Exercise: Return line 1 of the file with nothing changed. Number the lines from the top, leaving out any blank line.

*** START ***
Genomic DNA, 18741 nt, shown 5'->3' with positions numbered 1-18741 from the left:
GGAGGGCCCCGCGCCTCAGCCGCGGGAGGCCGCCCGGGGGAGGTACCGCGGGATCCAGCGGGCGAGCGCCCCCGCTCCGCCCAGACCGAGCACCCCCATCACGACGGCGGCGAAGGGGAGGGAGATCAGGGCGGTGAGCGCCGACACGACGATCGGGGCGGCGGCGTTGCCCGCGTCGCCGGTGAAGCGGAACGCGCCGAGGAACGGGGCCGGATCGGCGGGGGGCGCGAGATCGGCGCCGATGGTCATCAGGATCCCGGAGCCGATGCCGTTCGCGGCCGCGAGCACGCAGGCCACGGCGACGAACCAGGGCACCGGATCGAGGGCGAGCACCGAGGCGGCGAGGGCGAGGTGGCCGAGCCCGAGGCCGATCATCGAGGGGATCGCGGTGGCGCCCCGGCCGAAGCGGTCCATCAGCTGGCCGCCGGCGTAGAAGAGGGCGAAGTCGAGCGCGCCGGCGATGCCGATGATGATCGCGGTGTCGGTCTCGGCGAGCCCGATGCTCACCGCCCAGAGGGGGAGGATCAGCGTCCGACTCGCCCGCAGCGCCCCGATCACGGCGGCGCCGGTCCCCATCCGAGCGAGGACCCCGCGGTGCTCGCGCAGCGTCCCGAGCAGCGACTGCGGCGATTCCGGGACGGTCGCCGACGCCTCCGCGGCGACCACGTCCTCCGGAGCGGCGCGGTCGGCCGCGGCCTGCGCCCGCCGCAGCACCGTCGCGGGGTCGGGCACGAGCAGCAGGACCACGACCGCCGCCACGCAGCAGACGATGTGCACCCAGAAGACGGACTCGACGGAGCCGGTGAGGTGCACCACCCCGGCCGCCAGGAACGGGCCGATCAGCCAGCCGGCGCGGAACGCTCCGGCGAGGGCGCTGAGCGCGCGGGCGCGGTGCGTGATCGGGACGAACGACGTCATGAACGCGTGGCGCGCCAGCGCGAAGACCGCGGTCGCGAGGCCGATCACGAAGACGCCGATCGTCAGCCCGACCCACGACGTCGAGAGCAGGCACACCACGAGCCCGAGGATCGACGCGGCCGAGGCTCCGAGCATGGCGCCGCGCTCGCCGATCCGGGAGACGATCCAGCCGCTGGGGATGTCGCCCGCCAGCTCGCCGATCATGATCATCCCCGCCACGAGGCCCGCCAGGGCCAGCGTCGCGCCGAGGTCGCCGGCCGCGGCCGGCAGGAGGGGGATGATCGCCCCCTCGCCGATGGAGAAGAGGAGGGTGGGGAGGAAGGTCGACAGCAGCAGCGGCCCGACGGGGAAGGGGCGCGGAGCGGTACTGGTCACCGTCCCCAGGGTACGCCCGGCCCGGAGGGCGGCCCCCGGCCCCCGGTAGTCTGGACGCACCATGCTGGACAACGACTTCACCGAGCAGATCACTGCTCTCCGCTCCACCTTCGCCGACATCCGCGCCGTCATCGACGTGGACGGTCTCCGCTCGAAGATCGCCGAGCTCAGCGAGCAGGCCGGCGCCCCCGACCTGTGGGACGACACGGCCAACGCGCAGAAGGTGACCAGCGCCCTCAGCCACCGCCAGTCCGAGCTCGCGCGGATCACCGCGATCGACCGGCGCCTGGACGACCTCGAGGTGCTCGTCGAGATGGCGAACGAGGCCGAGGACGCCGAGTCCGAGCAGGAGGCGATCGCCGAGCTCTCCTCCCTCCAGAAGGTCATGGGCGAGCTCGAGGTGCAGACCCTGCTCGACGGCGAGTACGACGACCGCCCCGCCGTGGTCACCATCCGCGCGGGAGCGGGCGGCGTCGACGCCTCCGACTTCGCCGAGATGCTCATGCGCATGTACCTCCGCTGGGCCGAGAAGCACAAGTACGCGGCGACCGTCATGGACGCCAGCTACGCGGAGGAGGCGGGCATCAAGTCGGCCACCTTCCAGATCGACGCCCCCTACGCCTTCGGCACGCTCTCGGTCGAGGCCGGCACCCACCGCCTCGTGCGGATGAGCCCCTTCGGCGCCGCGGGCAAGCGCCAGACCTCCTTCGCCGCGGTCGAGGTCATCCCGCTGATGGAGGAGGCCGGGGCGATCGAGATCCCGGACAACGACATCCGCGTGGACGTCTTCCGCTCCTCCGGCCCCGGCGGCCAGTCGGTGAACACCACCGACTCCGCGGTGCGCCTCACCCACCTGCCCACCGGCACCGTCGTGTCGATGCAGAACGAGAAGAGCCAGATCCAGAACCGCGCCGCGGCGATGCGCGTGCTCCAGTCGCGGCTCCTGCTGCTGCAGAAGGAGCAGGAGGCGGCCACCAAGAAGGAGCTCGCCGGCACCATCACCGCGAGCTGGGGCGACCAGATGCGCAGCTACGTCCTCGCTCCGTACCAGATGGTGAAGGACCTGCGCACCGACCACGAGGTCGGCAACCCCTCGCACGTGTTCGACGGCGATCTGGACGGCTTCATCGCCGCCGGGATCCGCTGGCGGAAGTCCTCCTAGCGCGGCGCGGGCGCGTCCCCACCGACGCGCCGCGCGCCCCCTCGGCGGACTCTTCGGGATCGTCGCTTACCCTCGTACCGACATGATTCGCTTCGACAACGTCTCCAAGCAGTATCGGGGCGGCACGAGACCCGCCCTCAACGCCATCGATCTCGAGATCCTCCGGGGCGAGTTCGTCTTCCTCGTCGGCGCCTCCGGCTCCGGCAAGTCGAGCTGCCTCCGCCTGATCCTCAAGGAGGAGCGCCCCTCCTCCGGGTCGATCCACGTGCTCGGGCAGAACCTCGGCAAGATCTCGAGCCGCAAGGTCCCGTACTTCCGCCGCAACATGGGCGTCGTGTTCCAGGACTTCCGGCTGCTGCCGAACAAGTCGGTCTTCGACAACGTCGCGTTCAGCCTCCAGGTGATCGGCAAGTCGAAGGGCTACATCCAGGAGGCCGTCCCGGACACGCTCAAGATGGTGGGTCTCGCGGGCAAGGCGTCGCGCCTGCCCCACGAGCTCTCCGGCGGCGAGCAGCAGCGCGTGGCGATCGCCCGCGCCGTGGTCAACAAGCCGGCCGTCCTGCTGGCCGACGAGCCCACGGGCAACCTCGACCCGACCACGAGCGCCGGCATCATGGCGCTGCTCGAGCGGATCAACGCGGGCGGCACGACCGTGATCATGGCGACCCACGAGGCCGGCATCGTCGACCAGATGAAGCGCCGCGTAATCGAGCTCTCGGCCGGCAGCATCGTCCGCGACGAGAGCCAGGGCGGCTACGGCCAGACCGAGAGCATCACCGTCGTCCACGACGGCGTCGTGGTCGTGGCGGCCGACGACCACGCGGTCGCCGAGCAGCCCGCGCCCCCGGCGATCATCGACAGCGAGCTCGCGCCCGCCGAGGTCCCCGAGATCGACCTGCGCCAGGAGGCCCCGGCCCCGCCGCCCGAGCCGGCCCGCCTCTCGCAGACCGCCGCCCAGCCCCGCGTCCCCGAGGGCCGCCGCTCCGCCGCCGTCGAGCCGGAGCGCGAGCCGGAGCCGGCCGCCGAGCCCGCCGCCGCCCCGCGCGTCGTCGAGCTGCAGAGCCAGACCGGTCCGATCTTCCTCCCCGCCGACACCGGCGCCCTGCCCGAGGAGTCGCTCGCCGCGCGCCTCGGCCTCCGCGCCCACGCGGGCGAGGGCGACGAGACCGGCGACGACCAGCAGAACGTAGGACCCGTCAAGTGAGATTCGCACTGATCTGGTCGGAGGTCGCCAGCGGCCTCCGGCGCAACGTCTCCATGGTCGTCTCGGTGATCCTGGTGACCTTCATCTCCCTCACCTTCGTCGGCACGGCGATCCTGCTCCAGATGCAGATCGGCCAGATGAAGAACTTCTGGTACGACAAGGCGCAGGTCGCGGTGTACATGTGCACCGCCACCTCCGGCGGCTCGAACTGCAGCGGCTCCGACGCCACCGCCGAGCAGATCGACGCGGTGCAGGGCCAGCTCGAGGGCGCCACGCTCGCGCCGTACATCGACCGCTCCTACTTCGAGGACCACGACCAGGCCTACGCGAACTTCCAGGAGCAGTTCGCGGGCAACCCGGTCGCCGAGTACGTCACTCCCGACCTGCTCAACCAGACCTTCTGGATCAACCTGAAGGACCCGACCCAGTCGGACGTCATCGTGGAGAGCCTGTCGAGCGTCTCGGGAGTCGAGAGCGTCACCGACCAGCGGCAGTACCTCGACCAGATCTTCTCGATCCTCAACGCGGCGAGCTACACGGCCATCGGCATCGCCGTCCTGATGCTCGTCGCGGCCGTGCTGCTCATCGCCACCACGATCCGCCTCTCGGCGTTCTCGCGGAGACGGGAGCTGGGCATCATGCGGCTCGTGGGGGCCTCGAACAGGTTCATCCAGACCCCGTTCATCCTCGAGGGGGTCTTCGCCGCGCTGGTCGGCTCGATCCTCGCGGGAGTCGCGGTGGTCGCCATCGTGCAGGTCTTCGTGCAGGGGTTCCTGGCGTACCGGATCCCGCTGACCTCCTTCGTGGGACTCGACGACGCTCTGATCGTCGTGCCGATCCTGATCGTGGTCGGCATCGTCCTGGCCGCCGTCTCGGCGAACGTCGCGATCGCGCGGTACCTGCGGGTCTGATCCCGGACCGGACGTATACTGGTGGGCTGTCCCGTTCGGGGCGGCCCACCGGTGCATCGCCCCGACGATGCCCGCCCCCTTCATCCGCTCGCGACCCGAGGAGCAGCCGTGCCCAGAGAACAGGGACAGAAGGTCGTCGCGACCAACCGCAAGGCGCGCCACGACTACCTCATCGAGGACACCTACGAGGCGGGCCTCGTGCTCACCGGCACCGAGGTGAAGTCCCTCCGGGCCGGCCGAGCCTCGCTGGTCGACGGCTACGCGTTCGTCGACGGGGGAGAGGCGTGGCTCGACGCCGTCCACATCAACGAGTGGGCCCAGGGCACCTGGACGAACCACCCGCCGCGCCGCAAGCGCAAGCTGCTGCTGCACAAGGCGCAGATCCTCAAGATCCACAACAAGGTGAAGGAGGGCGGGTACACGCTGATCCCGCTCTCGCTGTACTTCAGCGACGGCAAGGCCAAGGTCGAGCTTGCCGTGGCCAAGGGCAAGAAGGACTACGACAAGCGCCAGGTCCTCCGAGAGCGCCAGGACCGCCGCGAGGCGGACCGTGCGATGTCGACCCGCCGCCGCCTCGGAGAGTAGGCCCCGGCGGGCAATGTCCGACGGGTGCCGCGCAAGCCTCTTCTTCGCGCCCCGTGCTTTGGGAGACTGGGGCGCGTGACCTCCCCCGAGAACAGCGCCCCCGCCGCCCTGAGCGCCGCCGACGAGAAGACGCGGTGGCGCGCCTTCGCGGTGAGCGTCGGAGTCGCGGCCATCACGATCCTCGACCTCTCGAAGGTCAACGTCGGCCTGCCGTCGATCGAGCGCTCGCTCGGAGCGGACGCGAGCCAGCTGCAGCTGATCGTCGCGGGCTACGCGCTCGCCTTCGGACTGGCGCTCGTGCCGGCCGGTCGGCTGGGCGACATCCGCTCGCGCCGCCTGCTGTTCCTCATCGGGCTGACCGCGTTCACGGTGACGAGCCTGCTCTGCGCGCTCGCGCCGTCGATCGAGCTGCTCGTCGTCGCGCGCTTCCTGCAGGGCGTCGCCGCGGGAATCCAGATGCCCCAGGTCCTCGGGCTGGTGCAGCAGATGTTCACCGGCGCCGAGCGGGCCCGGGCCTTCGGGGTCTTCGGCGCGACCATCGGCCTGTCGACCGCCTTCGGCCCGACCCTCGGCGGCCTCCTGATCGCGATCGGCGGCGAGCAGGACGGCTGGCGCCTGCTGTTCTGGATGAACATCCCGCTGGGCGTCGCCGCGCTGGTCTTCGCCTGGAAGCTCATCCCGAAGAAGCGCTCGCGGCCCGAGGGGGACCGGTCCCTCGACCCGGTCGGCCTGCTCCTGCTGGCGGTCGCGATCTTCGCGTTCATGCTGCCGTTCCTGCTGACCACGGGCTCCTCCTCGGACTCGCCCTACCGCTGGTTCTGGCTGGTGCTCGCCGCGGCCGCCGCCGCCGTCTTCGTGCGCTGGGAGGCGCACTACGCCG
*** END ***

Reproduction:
Genomic DNA, 18741 nt, shown 5'->3' with positions numbered 1-18741 from the left: